I have a confession to make — I haven’t always been the most loving person. Over the course of the last year, I have introduced you to “Throat-Punch Derrick,” the guy I used to be before Jesus rescued me. Throat-Punch Derrick was more concerned with incapacitation than reconciliation and more concerned with destruction than discipleship. I even had a t-shirt that said, “Kill ‘em all, let God sort ‘em out.”

I used to use the F-bomb a lot. You know, like “F-‘em” to people I didn’t like of people who, in my mind, did me wrong. But today I want to say F-‘em to a whole new group of people. I want to say F-you and I want you to go F some folks.

Let’s see how Jesus did it:

Luke 23:34 (ESV) 34 And Jesus said, “Father, forgive them, for they know not what they do.” And they cast lots to divide his garments.

Some of y’all were on the edge of your seat, thinking I was gonna cuss!

Forgive!

In some Christian circles, Forgiveness has become just as volatile as the F-bomb. “How can we forgive those who persecute Christians?” “How can we forgive atheists?” “How can we forgive witches and pagans?” “How can we forgive radical Muslims?” “How can we forgive racists?”

How can we forgive?

I’m not going to lie and say this is easy but this is the straight gate and the narrow way Jesus spoke of. Broad is the way of destruction — in other words, the easy way is to hate who you dislike and to deny forgiveness to those who offend you.

But Jesus in, Luke 6:27-28, said to love your enemies. To bless them that curse you. To pray for them who oppress you.

Y’all this is hard. But this is love. Can you imagine that while Jesus was hanging on the cross that the thought didn’t cross his mind to condemn those who mocked, beat, and crucified Him?

But he said, “Father, Forgive them…” Listen up, you cannot forgive without love. I humbly submit to you that it is impossible to forgive without the presence of love. If you say you forgive without manifesting love, you’re just paying lip-service — going through the motions without any devotion!

Now, one thing I want to liberate you from is some Old Covenant baggage — Jesus said that if you don’t forgive, God would not forgive you (Matthew 6:14-15). He said this in His “Sermon on the Mount.” Now there was a point to the Sermon on the Mount that many people miss — that Jesus was preaching the law on steroids. In other words, He was showing the impossibility of upholding the law. Jesus was showing the desperate need for Grace. The Sermon on the Mount is not a guideline for living, it is a demonstration that there is no liberty in the law.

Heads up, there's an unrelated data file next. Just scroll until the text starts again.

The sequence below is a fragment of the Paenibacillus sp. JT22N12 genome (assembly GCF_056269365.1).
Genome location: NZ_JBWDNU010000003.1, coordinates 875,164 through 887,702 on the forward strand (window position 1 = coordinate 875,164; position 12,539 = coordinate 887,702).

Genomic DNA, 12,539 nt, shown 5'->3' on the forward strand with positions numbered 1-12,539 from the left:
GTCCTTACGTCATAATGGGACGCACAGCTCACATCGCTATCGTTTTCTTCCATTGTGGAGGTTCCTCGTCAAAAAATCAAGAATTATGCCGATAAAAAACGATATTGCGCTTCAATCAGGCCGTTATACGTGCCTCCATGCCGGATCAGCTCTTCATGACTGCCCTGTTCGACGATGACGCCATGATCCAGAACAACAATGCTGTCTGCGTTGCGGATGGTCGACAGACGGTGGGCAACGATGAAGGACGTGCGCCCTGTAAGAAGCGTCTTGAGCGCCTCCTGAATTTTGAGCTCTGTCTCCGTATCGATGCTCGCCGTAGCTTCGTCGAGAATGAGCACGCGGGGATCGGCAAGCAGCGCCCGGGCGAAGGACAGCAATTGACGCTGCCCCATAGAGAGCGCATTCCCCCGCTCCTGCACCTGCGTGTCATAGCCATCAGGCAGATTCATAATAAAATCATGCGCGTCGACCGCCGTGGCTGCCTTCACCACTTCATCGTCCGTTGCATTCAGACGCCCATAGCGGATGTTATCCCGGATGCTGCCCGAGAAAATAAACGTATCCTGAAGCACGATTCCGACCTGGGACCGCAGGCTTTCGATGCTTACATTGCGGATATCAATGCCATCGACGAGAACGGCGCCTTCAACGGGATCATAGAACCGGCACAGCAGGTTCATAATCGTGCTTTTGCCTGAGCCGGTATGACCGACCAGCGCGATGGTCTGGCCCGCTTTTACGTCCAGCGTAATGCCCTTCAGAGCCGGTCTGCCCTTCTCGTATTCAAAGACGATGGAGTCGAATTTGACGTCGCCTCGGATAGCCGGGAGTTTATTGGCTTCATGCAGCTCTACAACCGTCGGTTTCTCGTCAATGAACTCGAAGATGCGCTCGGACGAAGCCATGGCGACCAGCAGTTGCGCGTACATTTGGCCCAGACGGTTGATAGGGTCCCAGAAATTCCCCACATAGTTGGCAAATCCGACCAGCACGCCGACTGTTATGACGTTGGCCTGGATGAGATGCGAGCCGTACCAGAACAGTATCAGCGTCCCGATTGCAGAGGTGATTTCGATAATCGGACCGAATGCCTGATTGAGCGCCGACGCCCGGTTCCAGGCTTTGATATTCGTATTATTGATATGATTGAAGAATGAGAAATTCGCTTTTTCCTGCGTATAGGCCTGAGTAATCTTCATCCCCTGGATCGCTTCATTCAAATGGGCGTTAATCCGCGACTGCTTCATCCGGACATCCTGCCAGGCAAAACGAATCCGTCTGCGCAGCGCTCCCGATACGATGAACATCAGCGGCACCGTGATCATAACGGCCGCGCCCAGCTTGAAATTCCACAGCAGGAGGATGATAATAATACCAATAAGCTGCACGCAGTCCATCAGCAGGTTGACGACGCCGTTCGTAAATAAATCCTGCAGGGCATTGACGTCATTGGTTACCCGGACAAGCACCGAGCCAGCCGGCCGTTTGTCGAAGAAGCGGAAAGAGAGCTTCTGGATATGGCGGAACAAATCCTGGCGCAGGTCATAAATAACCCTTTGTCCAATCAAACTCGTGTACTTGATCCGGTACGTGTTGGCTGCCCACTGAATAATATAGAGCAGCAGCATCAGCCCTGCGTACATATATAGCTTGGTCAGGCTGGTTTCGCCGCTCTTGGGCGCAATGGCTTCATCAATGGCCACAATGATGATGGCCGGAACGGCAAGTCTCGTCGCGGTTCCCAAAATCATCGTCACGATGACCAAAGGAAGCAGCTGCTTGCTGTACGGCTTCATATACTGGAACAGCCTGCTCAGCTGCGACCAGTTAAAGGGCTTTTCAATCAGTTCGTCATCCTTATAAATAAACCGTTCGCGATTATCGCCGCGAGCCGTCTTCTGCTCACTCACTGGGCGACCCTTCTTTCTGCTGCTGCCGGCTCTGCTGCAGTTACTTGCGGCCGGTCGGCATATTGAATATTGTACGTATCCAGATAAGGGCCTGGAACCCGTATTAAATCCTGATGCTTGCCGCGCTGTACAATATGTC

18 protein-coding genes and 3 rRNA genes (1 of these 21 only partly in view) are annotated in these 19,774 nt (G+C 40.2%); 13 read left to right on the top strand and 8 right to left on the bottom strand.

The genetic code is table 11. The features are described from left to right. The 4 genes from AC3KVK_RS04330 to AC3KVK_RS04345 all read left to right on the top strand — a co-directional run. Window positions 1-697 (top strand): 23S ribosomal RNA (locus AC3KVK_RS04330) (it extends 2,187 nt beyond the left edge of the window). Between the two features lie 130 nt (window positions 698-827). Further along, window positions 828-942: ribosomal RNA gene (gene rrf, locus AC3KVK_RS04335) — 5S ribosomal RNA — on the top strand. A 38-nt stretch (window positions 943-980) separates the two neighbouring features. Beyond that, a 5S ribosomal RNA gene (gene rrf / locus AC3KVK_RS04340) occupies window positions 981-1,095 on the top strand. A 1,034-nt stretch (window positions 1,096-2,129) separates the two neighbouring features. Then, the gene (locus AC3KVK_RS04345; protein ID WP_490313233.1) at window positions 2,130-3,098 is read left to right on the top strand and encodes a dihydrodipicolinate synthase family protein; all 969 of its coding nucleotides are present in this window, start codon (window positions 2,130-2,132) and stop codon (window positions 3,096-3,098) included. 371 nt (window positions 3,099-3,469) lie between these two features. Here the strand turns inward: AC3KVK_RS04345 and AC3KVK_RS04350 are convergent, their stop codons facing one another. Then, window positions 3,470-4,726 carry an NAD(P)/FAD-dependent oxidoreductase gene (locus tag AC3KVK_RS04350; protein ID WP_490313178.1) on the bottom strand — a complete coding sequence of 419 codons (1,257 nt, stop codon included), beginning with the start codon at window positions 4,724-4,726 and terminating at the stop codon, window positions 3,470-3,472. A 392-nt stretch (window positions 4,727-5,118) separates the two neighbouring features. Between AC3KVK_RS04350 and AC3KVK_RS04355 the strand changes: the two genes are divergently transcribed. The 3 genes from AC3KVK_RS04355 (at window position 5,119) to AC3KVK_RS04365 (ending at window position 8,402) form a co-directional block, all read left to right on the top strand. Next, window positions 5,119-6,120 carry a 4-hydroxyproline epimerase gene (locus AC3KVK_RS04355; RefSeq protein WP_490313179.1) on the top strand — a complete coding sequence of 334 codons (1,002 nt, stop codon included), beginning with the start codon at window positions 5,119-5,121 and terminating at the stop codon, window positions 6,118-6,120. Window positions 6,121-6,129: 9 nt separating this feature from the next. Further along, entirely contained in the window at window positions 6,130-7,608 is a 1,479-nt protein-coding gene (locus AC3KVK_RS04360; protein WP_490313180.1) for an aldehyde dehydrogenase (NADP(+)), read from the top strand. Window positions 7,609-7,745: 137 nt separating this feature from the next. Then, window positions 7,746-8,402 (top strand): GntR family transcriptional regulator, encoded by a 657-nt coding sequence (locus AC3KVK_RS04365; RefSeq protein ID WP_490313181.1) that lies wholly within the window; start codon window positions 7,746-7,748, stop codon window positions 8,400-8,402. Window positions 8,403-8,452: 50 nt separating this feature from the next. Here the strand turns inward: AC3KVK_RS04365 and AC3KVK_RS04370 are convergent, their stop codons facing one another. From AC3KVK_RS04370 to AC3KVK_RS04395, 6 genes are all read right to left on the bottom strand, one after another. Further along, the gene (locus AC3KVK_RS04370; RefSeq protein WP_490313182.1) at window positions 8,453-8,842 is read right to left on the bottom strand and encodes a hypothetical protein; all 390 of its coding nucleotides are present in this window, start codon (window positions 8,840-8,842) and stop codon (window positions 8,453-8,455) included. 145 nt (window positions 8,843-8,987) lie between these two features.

Think about it, no one is plucking out their eyes of cutting off their hands, right?

But watch this, Jesus demonstrated forgiveness to many. The woman at the well. The woman caught in adultery. Zachaeus. Peter. Jesus even allowed Judas to break bread with Him KNOWING what he was about to do. Jesus was all about forgiveness.

He who has been forgiven much should forgive much. But we forget that when we feel offended. And, now, forgiveness has become as bad as a cuss word.

“You wouldn’t forgive them, either, if you knew what they did to me…” This is often the rallying cry in the Body of Christ. Instead of trying to figure out how to forgive we strive to justify our feelings for holding grudges. But we are to be known by our love toward others as we love ourselves. That means letting go!

Forgiveness is evidence of our love!

Paul taught extensively on forgiveness. He taught that we have been forgiven by God and that we, too, must forgive. James and John also taught that God has forgiven us and that we, too, must forgive.

Forgiveness is a product of love. In fact, you will never be more Christlike than when you forgive.

Now don’t get it twisted, here — I’m not saying you should go become a snake handler after you’ve been bitten by a rattlesnake. You have the right to mark those who offended you and limit your exposure to them. However, you do not have the right to segregate your love, to libel or slander, or to plot vengeance against them. In Christ, you relinquish those rights!

But sometimes loving effectively means loving from a distance! You can still manifest empathy and compassion but from a safe range!

The author of Hebrews says that God not only has forgiven our sins but He has forgotten them too.

Forgiveness is also a healing balm. In some cases, it liberates others from what they’ve done to you. But in every case, it liberates you from bondage. Unforgiveness is a prison. It fosters distrust in you. It causes anxiety in you. It causes stress in you. It wears on you emotionally, spiritually, and physically. Unforgiveness is often the unseen weight on your shoulders and the unseen junk in your trunk. It keeps you from moving efficiently and effectively.

(Story of the little boy, hurtful words, father, and nails)

Someone hates you? F-em! Someone hurt you? F-em! Someone abused or oppressed you? F-em! Someone spoke badly about you? F-em!

F-em all! Let God sort ‘em out!

© 2018 – Derrick Day (www.derrickday.com)

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